“The possibility of having a scope canted is very real and most people don’t realize it,” Palmer said.

He said people loved his uncle’s device because it was simple, but when his uncle died, manufacturing of the device ceased.

“I was interested in what he was doing,” Palmer recalled. “I took all his old inventory, put it on eBay and Amazon and it was gone in two weeks. I redeveloped, incorporated, made a couple of changes and put it back on the market.”

Using the Reticle Leveler is simple. It has a rod that is set at a flat place on the base and then secured with an elastic band around the bottom of the rifle. A level above the rod certifies the gun is level. Then leveling the scope is a simple matter of lining up the lines on the Reticle Leveler with the crosshairs.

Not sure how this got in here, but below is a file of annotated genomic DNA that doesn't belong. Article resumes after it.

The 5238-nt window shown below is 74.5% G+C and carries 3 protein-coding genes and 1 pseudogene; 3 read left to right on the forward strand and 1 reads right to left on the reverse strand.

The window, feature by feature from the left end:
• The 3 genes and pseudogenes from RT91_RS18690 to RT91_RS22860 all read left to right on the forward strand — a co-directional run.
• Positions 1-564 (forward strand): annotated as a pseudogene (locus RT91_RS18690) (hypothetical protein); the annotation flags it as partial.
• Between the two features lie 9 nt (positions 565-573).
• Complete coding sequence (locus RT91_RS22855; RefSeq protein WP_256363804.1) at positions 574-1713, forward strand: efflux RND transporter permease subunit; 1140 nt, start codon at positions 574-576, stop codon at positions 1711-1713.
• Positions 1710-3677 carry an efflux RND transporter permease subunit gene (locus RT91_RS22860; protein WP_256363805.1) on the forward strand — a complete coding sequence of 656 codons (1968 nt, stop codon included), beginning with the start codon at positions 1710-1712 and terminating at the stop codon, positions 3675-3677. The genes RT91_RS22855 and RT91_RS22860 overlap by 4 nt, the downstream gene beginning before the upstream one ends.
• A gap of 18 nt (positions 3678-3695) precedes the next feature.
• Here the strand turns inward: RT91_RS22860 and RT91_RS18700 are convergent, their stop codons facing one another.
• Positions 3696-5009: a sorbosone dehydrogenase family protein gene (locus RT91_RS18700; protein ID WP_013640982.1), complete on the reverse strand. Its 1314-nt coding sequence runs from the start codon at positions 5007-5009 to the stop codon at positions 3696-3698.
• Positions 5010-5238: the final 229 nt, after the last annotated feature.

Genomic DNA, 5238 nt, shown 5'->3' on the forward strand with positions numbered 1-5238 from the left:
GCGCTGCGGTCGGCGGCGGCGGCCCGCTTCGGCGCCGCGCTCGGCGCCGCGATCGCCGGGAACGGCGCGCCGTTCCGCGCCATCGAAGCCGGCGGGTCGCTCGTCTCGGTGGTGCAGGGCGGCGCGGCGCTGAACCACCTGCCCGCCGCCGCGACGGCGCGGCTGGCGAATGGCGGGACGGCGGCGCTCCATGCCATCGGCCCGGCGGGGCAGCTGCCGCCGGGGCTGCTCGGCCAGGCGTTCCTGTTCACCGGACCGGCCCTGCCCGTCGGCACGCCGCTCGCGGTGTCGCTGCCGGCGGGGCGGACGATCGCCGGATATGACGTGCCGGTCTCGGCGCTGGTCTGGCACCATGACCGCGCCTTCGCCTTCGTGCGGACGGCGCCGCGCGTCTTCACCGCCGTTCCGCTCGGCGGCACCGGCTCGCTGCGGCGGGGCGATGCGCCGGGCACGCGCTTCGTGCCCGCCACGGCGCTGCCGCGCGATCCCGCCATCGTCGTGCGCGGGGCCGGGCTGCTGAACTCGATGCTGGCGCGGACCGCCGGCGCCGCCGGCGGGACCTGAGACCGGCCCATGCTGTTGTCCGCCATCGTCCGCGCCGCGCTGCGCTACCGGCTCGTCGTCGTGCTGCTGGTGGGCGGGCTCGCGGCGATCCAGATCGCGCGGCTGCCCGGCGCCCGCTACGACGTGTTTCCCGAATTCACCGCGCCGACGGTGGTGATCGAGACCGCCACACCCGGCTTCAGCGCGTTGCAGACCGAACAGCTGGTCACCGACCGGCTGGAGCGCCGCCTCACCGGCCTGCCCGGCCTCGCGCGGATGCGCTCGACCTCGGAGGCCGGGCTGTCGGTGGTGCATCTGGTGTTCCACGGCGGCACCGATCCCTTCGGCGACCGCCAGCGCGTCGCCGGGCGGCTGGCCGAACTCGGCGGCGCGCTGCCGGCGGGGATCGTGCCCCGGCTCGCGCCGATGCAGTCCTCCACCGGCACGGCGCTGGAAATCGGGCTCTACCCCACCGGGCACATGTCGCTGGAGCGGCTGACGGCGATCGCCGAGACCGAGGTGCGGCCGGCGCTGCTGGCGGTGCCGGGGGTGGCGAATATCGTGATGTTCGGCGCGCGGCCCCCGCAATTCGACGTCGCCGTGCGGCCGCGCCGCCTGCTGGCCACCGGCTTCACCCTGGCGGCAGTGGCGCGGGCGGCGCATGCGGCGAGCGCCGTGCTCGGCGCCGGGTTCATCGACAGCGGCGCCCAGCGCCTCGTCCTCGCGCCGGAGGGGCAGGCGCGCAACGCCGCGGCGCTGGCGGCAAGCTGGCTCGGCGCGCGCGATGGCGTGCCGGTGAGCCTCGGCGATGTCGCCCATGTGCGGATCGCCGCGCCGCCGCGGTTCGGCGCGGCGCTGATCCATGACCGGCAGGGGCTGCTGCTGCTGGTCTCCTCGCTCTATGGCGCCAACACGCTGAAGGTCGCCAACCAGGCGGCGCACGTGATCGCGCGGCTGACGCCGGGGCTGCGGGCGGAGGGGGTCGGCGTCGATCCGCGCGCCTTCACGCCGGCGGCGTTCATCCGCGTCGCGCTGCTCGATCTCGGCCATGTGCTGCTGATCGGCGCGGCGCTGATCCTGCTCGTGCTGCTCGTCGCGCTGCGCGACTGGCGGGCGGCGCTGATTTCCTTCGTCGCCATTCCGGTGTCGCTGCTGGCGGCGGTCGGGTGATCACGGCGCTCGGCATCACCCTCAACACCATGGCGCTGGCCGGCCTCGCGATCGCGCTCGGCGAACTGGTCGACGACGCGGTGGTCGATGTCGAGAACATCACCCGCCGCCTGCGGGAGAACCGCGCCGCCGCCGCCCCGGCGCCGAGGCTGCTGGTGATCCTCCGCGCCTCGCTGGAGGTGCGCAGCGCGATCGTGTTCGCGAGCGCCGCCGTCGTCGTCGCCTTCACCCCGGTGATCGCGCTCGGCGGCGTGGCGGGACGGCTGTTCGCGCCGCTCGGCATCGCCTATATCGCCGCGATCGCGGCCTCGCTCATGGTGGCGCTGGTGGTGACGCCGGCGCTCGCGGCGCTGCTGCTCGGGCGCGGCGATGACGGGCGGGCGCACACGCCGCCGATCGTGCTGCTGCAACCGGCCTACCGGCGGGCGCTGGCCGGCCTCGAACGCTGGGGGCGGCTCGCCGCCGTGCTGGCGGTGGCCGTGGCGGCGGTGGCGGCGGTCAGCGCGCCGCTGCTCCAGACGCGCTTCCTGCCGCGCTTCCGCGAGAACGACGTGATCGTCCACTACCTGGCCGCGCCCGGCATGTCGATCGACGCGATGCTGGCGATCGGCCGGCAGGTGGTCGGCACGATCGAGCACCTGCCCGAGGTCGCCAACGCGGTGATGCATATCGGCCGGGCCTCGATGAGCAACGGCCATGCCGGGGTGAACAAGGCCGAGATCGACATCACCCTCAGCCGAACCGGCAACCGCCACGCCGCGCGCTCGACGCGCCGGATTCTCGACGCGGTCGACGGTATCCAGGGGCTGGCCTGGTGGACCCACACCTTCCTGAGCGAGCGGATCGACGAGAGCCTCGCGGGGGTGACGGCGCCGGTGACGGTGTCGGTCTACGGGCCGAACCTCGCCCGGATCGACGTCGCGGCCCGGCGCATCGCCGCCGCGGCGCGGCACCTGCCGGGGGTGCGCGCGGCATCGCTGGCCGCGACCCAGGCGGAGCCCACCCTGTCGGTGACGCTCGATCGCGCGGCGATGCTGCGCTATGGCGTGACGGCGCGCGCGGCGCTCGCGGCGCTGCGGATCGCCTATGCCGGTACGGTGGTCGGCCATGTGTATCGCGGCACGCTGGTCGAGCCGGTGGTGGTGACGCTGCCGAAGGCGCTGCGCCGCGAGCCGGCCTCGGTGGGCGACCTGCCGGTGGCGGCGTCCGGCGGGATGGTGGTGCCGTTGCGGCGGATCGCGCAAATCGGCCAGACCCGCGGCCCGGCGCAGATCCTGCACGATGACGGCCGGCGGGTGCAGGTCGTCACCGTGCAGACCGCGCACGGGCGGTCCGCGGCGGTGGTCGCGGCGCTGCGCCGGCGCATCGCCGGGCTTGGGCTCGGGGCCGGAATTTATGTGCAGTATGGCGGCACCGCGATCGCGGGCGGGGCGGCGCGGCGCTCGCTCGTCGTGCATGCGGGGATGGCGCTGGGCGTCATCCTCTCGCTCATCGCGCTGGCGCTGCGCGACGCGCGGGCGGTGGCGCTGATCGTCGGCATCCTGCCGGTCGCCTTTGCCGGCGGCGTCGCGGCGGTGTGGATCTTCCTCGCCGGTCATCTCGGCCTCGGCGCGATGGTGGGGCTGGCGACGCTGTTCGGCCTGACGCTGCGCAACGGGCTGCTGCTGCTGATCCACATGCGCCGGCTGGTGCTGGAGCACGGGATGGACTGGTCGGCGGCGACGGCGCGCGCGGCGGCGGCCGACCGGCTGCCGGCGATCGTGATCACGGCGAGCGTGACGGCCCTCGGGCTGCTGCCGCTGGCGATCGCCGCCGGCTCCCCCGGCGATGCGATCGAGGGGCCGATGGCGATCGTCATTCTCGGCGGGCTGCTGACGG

Wheeler Engineering’s Level-Level-Level is another manufactured leveling device. It uses a small level that magnetically attaches to a flat surface on the scope base along with another level that is set on top of the scope adjustment covers. After the gun is leveled and secured, it’s simply a matter of turning the scope until it is level.

One thing to keep in mind with any leveling device is to keep checking the scope hasn’t moved as the mount screws are tightened. Any movement will require readjustment.


With a shotgun or rifle, it’s important to use the lowest mounts possible.

“Mounting optics exceedingly high is one of the most common problems we see,” said Jake Edson, public relations manager for Bushnell. “Not only does it force the line of sight further out of alignment with the bore, it also promotes improper shooting form ... a major reason why folks miss turkeys.”